“Sensitivity” isn’t the word for exercises that humiliate children, writes columnist Linda Seebach. She blasts “Brown Eyes, Blue Eyes,” which tries to fight discrimination by enacting it. Employees — or students — are divided into groups based on eye color, with the blue-eyed designated as inferior and subject to discrimination. (The leader can decide whether those with green and hazel eyes are in the superior or inferior group.)
Seebach heard from a woman whose son’s ninth grade English class, which was studying Othello, was subjected to the exercise.
“The teacher made my son wear a blue card on a string around his neck. He was required to smile ingratiatingly, bow his head, and beg people to tie his shoes for him,” she wrote. “The teacher wore a yellow card, that of the superior race, and she petted and made much of the other yellow-card students.”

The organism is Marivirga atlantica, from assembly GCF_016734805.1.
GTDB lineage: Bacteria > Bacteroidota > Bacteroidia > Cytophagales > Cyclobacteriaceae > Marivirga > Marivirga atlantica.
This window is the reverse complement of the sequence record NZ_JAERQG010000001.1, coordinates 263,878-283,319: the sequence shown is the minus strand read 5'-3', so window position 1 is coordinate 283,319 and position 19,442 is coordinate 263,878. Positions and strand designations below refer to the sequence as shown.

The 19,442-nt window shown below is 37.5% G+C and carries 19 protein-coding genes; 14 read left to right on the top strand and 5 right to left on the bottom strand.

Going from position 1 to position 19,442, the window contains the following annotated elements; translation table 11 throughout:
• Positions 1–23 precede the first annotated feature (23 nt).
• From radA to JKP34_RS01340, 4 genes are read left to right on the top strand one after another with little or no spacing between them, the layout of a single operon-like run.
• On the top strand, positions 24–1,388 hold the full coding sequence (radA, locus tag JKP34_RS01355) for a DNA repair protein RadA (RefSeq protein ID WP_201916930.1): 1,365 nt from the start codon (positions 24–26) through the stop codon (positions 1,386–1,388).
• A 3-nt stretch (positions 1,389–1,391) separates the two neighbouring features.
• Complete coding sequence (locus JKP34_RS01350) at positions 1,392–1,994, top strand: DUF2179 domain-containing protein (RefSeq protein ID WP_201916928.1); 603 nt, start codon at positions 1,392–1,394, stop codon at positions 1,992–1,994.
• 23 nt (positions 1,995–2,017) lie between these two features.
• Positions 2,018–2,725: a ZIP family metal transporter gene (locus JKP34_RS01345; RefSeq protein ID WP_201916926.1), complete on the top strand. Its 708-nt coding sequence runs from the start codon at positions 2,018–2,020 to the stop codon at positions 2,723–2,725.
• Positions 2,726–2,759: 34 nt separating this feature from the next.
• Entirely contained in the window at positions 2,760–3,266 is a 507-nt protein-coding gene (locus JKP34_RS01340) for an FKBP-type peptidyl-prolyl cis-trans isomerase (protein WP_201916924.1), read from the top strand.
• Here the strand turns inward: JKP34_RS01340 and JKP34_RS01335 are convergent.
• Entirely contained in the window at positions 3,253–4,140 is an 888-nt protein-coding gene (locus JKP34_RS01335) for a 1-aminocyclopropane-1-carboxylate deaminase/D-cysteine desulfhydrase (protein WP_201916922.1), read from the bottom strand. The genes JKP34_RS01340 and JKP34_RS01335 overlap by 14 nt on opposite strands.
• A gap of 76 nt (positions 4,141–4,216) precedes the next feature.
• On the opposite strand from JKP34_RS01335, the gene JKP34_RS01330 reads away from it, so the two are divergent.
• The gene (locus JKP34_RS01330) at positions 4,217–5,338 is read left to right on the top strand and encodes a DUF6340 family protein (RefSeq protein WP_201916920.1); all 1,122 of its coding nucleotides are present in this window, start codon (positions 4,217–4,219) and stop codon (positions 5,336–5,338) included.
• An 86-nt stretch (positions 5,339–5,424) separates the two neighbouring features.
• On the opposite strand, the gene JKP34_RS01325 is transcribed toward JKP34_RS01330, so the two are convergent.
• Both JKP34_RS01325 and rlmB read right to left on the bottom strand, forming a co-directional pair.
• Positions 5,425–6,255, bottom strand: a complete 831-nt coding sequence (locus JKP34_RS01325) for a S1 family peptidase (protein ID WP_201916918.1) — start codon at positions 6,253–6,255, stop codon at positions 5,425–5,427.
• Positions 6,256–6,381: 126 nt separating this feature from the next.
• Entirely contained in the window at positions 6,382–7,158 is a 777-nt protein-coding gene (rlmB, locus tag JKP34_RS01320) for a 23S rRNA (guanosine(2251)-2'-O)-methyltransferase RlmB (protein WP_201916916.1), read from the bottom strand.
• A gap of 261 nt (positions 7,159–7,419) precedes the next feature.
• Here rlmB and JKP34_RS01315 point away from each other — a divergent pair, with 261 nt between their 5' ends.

In a particularly nasty wrinkle, the teacher told the students chosen for the subordinate group that they would all receive Fs for their work that day and that the failing grades would be on their final transcript. And she sent them home still believing that lie.
. . . “Teaching children about abuse should never include abusing them,” the mother wrote. “Committing a hate crime should not be the way we teach our youngsters about hate crimes.”
I think it’s very easy for children and adults to understand and condemn blatant discrimination. It’s a no brainer. But it’s much harder to understand how prejudices influence human interactions in the real world. Why does Iago hate Othello so much? Why is Othello so vulnerable to jealousy? If Shakespeare hadn’t made Othello a Moor, how would that change the play?